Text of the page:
This article, written by Tokyo Joshi Pro Wrestling’s Hyper Misao, originally appeared in Japanese in volume 5 of the poetry journal Nemuranai Ki. The accompanying photos did not appear in the magazine and were taken by yours truly at TJPW events on January 4 and 5, 2020.
Translator’s note: Tanka is a traditional Japanese poetic form with 31 syllables, typically divided in a 5-7-5-7-7 syllable pattern. Tanka are written in one continuous line in Japanese, but commonly broken up into five lines in English translation.
This past February, I posted a tweet that sent a tiny murmur through poetry circles.
White steed of Bellerophon
Now up among the stars,
Will surely be kind to me
And kill you where you stand
—Kirin Fuyuno, age 18
That bit of tanka verse was published in Hiroshi Homura’s serial “Tanka, Please!” column in Da Vinci magazine. I am Kirin Fuyuno, or rather, I was; nowadays, I’m known as Hyper Misao, a professional wrestler. Five years after my wrestling debut in 2015, I decided to share that poem with my followers on Twitter, figuring it would be a fun fact for wrestling fans. I tweeted out a few photos of my present-day self wrestling, along with the cover of a “Tanka, Please!” compilation book that just so happened to have that poem of mine featured on the obi insert.
— ハイパーミサヲ Hyper Misao (@misao_tjp) February 2, 2020
I was positive that nobody would remember Kirin Fuyuno, whose career as a published poet spanned all of one poem in one magazine. But that tweet got a much, much larger reaction than I ever expected. Of course, that’s because there’s no apparent connection between poetry and pro wrestling, and people were surprised at the disparity. Who could blame them? Not even I ever expected that sensitive, delicate girl to enter the rough-and-tumble world of pro wrestling.
Back then, I was so fragile that I might’ve injured myself with every breath, and I had trouble getting a handle on the distance between myself and other people. I struggled with the feeling that my life was not my own. On one particularly bad day, I decided to skip my university classes and went to a bookstore instead. That was when I made my first encounter with Hiroshi Homura, through his poetry collection Kyuuai Doukou Hansha (Courtship’s Pupillary Light Reflex). I was astonished at how precisely he put words to all the pain that I was going through.
Soon I devoured every essay and poetry book of Homura’s that I could find. My new appetite led me to the contributors’ section of Da Vinci. I’d never written a tanka before in my life, but I started writing and sending in poem after poem. I had one mission: to be read by Hiroshi Homura himself. It felt less like I was submitting poems to a magazine, and more like I was sending him letters, or sharing pages from my diary. At last, Homura chose one of my poems to publish, along with a brief comment—giving me a solitary door connecting me to the world. Through tanka, I’d found a way to face up to something inside me that I’d ignored for a long time. It felt as if blood first began to flow through my veins at that moment.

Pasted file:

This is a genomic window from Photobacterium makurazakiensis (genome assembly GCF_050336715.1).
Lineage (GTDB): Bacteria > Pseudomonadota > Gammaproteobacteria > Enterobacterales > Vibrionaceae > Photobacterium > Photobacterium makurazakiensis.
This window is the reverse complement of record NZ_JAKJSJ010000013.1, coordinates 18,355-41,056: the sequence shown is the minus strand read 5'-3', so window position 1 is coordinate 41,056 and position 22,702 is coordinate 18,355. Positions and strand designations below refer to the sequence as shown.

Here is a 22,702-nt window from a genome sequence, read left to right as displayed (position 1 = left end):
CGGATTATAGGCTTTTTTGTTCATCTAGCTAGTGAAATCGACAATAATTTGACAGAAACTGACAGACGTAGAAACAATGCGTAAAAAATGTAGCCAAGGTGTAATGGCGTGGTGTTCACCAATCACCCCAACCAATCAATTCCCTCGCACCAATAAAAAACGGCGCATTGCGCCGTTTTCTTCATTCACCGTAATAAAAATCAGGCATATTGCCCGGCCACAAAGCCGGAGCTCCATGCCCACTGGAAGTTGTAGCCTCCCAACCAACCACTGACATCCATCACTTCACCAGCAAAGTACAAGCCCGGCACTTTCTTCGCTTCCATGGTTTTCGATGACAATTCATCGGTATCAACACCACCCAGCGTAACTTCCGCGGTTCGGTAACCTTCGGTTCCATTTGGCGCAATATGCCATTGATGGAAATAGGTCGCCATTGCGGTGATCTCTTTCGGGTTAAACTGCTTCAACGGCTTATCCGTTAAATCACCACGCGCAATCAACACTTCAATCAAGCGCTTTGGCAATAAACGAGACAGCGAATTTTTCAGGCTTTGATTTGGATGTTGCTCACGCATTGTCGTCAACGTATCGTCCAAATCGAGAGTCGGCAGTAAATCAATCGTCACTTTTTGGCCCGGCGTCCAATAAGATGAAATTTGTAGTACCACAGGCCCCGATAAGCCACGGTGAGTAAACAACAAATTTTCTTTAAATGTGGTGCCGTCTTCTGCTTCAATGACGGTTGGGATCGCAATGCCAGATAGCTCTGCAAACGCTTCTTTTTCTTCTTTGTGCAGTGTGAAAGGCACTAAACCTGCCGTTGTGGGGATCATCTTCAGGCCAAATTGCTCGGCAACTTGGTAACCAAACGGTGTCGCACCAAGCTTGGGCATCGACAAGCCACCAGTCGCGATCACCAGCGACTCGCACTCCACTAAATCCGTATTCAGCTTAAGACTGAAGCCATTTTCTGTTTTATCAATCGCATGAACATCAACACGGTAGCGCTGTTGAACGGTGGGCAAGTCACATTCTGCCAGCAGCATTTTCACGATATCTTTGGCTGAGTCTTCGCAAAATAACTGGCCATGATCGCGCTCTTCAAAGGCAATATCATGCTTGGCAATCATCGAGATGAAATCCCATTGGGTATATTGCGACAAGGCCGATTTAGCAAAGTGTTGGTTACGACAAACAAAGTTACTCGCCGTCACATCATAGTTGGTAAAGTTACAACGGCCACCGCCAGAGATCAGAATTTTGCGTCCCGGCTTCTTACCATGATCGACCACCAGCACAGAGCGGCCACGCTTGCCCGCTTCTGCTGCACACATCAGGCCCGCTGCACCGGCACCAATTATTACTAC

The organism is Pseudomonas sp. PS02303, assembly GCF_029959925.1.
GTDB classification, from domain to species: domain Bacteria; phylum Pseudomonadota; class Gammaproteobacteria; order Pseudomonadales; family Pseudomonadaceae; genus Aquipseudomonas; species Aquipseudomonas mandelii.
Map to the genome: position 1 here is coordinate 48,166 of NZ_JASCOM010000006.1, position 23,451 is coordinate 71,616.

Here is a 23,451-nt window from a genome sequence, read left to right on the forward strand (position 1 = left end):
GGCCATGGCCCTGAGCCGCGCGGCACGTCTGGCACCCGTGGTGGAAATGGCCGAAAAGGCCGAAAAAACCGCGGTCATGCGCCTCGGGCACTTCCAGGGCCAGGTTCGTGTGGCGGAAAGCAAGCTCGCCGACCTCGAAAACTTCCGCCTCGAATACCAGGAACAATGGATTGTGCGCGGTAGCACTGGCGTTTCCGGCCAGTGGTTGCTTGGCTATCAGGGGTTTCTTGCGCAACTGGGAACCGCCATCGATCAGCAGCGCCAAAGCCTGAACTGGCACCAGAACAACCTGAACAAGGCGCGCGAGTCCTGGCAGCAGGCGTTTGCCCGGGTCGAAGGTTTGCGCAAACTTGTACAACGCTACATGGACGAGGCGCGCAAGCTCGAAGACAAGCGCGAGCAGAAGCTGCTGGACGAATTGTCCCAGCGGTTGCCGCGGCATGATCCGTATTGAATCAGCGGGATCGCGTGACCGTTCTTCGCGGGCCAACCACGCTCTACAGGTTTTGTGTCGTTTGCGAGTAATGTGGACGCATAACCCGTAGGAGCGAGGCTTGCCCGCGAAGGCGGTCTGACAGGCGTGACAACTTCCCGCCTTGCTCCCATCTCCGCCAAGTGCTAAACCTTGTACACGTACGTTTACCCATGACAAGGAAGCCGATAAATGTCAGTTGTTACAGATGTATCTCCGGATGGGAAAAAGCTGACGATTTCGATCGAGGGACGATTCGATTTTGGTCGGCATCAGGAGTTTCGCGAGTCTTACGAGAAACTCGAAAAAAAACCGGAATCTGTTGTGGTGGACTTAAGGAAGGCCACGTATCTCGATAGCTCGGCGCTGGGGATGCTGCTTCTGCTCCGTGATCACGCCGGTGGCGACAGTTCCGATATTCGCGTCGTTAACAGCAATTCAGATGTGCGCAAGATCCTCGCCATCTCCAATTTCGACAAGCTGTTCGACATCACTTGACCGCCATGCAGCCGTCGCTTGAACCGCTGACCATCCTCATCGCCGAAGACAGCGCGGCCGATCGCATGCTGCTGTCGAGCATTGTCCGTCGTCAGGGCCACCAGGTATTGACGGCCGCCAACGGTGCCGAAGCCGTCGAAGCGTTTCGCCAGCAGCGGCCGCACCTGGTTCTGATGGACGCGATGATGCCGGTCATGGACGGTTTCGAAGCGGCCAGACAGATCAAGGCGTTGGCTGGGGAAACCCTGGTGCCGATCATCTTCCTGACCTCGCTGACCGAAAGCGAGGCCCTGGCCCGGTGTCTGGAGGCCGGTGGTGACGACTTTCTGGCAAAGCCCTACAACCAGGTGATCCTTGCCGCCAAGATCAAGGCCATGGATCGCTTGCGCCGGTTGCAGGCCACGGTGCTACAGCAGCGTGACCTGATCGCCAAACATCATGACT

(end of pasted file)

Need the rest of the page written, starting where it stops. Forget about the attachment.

I was struck by the sincerity shown in this poem from an 18-year-old girl. This poem is beyond the ability of any middle-aged man to write, myself included. If a middle-aged man really wants to kill somebody, provided he has the strength, authority, or money, he could probably manage. So who would ask Pegasus to do it with such sincerity? Someone meek, someone without money or authority. This is a prayer, and poetry and prayer are close neighbors. Of course, this doesn’t come from a place of hate towards “you,” but rather from a place of love.
—Hiroshi Homura’s comments on Fuyuno’s tanka
However, even though I’d managed to assuage my own inner world, I still had plenty of trouble facing the real world outside. Bit by bit, the balance between my body and mind crumbled. My grip on life was plummeting towards zero, with nothing to stop it.
But then, another chance encounter saved me; this time, it was pro wrestling. While I was out one day, I happened upon one of DDT’s Street Wrestling events and was immediately enthralled. Right before my eyes, actual, flesh-and-blood people were clashing with each other, getting knocked over, and rising again! Doing completely careless things with childish abandon and all the strength they could muster! It was a call to action. Before I knew it, I was talking to a representative from Tokyo Joshi Pro Wrestling about joining up. Instinct propelled me past any regard for what my parents or anyone else thought about it. It was the first decision I’d ever made of my own free will.
This bookish girl suddenly found herself on the road to wrestling—and it was a very rough road. Just keeping pace at practice was a Herculean effort, rewarded with a lot of pain. But thanks to that pain, I started to feel like my body was, at long last, coming back to me after long years apart.
Tanka helped soothe my spiritual pain, and wrestling helped me reclaim my physical pain as something of my own. To the outside observer, the connection might be impossible to trace. But to me, the journey from poetry to pro wrestling seems like the only obvious path towards reclaiming the flesh and blood I’d been missing. Both of them came into my life by sheer coincidence. I don’t know what the message is here, or who it’s from. But I sincerely hope that my unusual trajectory could one day spark change in someone else’s world. That selfish desire is what keeps me stepping into the ring.
I’d like to leave you with one more poem I wrote long ago:
A straight crayon line,
No matter how long its span,
How far from end to end,
When seen from straight ahead
Is only a single point